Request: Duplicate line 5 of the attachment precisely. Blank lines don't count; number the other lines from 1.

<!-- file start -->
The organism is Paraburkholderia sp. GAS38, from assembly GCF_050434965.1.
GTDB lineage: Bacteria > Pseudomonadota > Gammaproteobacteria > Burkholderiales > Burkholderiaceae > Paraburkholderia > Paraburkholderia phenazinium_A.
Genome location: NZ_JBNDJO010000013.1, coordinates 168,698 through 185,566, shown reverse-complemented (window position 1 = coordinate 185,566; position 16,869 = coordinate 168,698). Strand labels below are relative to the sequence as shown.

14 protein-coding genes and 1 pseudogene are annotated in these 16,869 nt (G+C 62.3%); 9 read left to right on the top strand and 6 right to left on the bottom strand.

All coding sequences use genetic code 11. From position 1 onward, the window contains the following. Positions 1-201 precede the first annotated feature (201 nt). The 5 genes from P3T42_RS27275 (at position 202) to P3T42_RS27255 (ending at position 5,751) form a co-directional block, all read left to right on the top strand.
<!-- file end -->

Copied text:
All coding sequences use genetic code 11. From position 1 onward, the window contains the following. Positions 1-201 precede the first annotated feature (201 nt). The 5 genes from P3T42_RS27275 (at position 202) to P3T42_RS27255 (ending at position 5,751) form a co-directional block, all read left to right on the top strand.